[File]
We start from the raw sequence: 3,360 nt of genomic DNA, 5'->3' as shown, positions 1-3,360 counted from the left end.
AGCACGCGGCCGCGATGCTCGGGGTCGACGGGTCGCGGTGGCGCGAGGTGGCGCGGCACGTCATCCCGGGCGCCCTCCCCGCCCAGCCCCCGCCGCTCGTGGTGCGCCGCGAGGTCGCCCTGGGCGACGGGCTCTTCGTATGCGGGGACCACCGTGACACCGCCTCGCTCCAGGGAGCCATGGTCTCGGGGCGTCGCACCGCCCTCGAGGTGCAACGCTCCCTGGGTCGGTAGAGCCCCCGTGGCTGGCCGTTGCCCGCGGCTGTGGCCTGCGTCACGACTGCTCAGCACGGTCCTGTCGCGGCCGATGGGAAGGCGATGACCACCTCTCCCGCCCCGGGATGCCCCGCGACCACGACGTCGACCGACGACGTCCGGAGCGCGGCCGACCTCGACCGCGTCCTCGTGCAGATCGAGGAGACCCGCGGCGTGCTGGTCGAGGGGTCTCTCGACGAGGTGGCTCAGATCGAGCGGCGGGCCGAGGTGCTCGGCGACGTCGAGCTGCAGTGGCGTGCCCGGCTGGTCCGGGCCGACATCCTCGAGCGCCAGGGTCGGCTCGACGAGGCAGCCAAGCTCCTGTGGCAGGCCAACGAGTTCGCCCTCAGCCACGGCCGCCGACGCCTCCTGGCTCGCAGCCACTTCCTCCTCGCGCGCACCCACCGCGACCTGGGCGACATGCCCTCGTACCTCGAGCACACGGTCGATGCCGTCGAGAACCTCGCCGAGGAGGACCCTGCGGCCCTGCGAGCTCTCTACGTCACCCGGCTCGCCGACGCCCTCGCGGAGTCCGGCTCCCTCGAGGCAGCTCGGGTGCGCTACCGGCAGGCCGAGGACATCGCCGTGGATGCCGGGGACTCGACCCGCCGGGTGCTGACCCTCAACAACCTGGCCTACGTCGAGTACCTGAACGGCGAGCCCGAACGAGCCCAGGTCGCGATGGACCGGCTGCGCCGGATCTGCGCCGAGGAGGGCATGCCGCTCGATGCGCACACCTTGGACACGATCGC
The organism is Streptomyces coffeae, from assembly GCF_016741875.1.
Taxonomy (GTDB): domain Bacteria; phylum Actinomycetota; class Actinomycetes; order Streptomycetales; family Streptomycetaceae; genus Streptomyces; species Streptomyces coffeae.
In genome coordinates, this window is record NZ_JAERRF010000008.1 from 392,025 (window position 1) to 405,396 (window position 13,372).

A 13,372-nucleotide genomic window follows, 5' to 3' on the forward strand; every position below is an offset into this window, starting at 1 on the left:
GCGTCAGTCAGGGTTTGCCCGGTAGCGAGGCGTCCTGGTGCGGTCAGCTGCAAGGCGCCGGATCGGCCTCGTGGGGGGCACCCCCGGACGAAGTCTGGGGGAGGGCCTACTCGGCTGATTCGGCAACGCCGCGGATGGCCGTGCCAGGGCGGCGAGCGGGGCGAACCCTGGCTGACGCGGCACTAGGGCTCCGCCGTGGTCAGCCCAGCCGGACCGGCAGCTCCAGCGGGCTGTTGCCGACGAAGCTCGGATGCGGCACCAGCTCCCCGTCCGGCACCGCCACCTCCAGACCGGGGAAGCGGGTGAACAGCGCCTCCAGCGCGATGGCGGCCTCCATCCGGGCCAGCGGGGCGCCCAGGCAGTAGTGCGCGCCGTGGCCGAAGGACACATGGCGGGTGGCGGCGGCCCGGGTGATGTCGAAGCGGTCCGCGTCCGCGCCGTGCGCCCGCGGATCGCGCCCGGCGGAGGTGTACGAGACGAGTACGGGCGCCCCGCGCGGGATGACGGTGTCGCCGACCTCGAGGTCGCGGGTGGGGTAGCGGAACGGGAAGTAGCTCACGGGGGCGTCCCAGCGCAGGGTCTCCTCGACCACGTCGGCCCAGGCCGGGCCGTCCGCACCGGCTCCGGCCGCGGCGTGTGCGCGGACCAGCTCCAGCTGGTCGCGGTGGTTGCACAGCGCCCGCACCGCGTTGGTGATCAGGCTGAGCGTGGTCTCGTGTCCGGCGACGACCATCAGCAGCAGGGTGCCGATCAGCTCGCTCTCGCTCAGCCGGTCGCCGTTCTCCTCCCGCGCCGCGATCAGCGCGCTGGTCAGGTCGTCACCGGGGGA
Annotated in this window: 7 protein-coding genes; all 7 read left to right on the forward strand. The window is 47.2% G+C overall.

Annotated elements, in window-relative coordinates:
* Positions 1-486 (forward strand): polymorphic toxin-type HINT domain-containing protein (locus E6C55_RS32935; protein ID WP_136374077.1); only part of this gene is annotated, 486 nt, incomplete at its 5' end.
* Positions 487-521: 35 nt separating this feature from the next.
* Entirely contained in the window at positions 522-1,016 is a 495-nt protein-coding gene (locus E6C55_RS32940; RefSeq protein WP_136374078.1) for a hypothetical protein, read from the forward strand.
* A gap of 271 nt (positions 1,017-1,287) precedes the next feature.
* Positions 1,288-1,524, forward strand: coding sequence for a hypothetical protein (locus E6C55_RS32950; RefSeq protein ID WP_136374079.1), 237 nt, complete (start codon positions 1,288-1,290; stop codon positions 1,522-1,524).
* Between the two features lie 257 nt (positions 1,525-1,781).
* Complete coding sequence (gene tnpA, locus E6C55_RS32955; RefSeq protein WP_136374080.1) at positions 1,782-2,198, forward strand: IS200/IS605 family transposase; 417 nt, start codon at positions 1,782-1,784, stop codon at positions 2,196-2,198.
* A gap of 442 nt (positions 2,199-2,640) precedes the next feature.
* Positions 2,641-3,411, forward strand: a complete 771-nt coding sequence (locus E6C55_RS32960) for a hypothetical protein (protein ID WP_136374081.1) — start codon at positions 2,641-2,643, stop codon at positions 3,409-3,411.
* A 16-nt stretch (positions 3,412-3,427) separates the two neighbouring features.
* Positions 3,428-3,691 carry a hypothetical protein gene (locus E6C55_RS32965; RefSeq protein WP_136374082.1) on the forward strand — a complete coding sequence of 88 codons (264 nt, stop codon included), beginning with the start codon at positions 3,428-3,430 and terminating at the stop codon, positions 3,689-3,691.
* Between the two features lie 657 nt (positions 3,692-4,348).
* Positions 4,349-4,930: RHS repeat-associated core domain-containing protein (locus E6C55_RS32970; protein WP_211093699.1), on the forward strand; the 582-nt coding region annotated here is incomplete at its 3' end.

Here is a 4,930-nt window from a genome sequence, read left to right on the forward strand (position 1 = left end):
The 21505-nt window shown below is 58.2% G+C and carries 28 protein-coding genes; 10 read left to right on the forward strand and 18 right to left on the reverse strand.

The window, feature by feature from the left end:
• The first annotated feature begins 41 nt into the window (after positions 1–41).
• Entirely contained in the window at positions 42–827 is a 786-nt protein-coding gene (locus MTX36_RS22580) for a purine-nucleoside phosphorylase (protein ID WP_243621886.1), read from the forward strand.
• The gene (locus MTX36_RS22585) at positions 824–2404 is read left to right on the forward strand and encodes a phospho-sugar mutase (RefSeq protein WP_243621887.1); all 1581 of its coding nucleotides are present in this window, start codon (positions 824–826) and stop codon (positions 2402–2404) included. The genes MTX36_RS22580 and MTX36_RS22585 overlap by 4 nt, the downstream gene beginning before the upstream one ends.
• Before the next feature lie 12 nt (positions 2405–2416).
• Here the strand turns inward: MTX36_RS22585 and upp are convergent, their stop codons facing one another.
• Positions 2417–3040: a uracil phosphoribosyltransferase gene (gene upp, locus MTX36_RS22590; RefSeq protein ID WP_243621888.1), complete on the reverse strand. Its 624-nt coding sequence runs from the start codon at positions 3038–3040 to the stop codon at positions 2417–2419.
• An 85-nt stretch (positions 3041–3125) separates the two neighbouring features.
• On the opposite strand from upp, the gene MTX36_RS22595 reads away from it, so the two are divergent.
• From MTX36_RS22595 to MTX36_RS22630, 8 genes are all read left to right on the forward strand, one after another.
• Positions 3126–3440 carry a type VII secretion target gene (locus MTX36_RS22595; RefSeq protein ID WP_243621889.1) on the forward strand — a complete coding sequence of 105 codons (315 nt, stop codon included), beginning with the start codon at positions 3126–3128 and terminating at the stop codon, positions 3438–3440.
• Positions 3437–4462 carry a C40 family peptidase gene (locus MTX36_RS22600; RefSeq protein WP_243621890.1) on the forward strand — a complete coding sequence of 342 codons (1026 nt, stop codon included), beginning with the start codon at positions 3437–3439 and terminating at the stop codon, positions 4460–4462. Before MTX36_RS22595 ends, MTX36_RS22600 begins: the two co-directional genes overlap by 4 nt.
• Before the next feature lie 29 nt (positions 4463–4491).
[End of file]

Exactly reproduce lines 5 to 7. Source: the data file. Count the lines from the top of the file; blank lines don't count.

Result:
In genome coordinates, this window is record NZ_JAERRF010000008.1 from 392,025 (window position 1) to 405,396 (window position 13,372).

A 13,372-nucleotide genomic window follows, 5' to 3' on the forward strand; every position below is an offset into this window, starting at 1 on the left:
GCGTCAGTCAGGGTTTGCCCGGTAGCGAGGCGTCCTGGTGCGGTCAGCTGCAAGGCGCCGGATCGGCCTCGTGGGGGGCACCCCCGGACGAAGTCTGGGGGAGGGCCTACTCGGCTGATTCGGCAACGCCGCGGATGGCCGTGCCAGGGCGGCGAGCGGGGCGAACCCTGGCTGACGCGGCACTAGGGCTCCGCCGTGGTCAGCCCAGCCGGACCGGCAGCTCCAGCGGGCTGTTGCCGACGAAGCTCGGATGCGGCACCAGCTCCCCGTCCGGCACCGCCACCTCCAGACCGGGGAAGCGGGTGAACAGCGCCTCCAGCGCGATGGCGGCCTCCATCCGGGCCAGCGGGGCGCCCAGGCAGTAGTGCGCGCCGTGGCCGAAGGACACATGGCGGGTGGCGGCGGCCCGGGTGATGTCGAAGCGGTCCGCGTCCGCGCCGTGCGCCCGCGGATCGCGCCCGGCGGAGGTGTACGAGACGAGTACGGGCGCCCCGCGCGGGATGACGGTGTCGCCGACCTCGAGGTCGCGGGTGGGGTAGCGGAACGGGAAGTAGCTCACGGGGGCGTCCCAGCGCAGGGTCTCCTCGACCACGTCGGCCCAGGCCGGGCCGTCCGCACCGGCTCCGGCCGCGGCGTGTGCGCGGACCAGCTCCAGCTGGTCGCGGTGGTTGCACAGCGCCCGCACCGCGTTGGTGATCAGGCTGAGCGTGGTCTCGTGTCCGGCGACGACCATCAGCAGCAGGGTGCCGATCAGCTCGCTCTCGCTCAGCCGGTCGCCGTTCTCCTCCCGCGCCGCGATCAGCGCGCTGGTCAGGTCGTCACCGGGGGA